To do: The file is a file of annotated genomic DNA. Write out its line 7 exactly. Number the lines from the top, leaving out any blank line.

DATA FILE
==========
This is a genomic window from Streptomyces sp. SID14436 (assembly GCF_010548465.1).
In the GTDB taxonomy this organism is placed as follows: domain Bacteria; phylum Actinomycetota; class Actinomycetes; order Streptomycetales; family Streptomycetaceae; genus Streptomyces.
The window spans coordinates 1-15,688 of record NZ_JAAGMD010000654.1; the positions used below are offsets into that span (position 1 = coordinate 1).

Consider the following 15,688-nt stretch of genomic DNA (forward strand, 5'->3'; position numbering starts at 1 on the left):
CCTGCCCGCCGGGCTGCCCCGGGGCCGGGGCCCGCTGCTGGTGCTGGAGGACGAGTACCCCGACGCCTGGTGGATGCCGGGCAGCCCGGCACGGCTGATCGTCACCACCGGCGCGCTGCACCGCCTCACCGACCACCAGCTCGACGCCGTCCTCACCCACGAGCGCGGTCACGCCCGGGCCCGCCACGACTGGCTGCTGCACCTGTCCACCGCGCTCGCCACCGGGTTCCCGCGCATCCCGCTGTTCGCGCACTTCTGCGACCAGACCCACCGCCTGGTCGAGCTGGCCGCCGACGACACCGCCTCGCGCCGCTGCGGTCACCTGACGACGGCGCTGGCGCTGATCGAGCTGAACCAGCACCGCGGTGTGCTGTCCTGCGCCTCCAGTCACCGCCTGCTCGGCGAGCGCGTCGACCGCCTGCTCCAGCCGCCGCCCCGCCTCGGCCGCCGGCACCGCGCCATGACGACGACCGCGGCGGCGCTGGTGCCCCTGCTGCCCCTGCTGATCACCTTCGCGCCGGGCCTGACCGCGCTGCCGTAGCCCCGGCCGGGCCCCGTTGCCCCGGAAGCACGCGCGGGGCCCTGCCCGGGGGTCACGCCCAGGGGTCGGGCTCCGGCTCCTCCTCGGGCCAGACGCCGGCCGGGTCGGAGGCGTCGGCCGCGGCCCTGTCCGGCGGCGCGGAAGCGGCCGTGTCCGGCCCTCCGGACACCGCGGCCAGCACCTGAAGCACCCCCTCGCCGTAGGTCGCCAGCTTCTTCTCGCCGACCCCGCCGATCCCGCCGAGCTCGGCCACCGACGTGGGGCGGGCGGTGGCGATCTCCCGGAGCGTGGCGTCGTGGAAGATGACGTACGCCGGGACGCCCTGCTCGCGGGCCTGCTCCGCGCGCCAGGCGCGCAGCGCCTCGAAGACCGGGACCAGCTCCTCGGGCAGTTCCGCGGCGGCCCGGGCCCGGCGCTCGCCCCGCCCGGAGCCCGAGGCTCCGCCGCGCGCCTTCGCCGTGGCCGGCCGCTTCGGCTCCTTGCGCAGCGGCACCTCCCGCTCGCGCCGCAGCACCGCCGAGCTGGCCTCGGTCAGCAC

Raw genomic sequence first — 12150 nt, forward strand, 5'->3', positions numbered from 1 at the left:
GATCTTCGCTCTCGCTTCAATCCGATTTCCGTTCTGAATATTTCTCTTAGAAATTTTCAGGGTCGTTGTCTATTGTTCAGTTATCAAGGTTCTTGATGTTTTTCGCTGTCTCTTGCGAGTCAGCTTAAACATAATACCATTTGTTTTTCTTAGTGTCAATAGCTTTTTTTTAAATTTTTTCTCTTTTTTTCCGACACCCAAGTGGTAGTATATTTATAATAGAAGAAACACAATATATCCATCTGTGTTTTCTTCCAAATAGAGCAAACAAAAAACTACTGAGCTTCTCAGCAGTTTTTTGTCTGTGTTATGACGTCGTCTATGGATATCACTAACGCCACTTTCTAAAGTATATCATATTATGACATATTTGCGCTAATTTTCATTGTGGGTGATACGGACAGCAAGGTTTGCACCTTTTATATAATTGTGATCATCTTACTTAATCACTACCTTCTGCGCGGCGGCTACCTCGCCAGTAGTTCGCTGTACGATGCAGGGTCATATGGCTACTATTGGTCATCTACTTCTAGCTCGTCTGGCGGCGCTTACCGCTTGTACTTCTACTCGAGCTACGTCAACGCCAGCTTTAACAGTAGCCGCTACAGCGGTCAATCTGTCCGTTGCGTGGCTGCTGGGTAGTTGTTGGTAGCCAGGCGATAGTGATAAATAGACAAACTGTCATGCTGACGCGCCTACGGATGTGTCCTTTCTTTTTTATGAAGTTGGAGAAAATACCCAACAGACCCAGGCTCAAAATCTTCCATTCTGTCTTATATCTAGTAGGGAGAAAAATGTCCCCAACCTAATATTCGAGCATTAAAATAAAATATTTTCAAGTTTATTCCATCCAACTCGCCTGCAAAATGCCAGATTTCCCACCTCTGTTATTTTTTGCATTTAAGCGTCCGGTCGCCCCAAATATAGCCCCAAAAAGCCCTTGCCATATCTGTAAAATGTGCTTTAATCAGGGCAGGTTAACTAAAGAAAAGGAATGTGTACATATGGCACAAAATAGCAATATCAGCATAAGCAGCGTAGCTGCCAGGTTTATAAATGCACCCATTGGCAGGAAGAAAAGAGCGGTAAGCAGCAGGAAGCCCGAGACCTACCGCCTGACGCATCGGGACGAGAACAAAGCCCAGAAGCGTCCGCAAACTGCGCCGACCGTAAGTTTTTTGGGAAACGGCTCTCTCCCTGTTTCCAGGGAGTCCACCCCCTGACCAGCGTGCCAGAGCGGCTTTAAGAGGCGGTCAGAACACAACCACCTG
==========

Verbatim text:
GATCTTCGCTCTCGCTTCAATCCGATTTCCGTTCTGAATATTTCTCTTAGAAATTTTCAGGGTCGTTGTCTATTGTTCAGTTATCAAGGTTCTTGATGTTTTTCGCTGTCTCTTGCGAGTCAGCTTAAACATAATACCATTTGTTTTTCTTAGTGTCAATAGCTTTTTTTTAAATTTTTTCTCTTTTTTTCCGACACCCAAGTGGTAGTATATTTATAATAGAAGAAACACAATATATCCATCTGTGTTTTCTTCCAAATAGAGCAAACAAAAAACTACTGAGCTTCTCAGCAGTTTTTTGTCTGTGTTATGACGTCGTCTATGGATATCACTAACGCCACTTTCTAAAGTATATCATATTATGACATATTTGCGCTAATTTTCATTGTGGGTGATACGGACAGCAAGGTTTGCACCTTTTATATAATTGTGATCATCTTACTTAATCACTACCTTCTGCGCGGCGGCTACCTCGCCAGTAGTTCGCTGTACGATGCAGGGTCATATGGCTACTATTGGTCATCTACTTCTAGCTCGTCTGGCGGCGCTTACCGCTTGTACTTCTACTCGAGCTACGTCAACGCCAGCTTTAACAGTAGCCGCTACAGCGGTCAATCTGTCCGTTGCGTGGCTGCTGGGTAGTTGTTGGTAGCCAGGCGATAGTGATAAATAGACAAACTGTCATGCTGACGCGCCTACGGATGTGTCCTTTCTTTTTTATGAAGTTGGAGAAAATACCCAACAGACCCAGGCTCAAAATCTTCCATTCTGTCTTATATCTAGTAGGGAGAAAAATGTCCCCAACCTAATATTCGAGCATTAAAATAAAATATTTTCAAGTTTATTCCATCCAACTCGCCTGCAAAATGCCAGATTTCCCACCTCTGTTATTTTTTGCATTTAAGCGTCCGGTCGCCCCAAATATAGCCCCAAAAAGCCCTTGCCATATCTGTAAAATGTGCTTTAATCAGGGCAGGTTAACTAAAGAAAAGGAATGTGTACATATGGCACAAAATAGCAATATCAGCATAAGCAGCGTAGCTGCCAGGTTTATAAATGCACCCATTGGCAGGAAGAAAAGAGCGGTAAGCAGCAGGAAGCCCGAGACCTACCGCCTGACGCATCGGGACGAGAACAAAGCCCAGAAGCGTCCGCAAACTGCGCCGACCGTAAGTTTTTTGGGAAACGGCTCTCTCCCTGTTTCCAGGGAGTCCACCCCCTGACCAGCGTGCCAGAGCGGCTTTAAGAGGCGGTCAGAACACAACCACCTG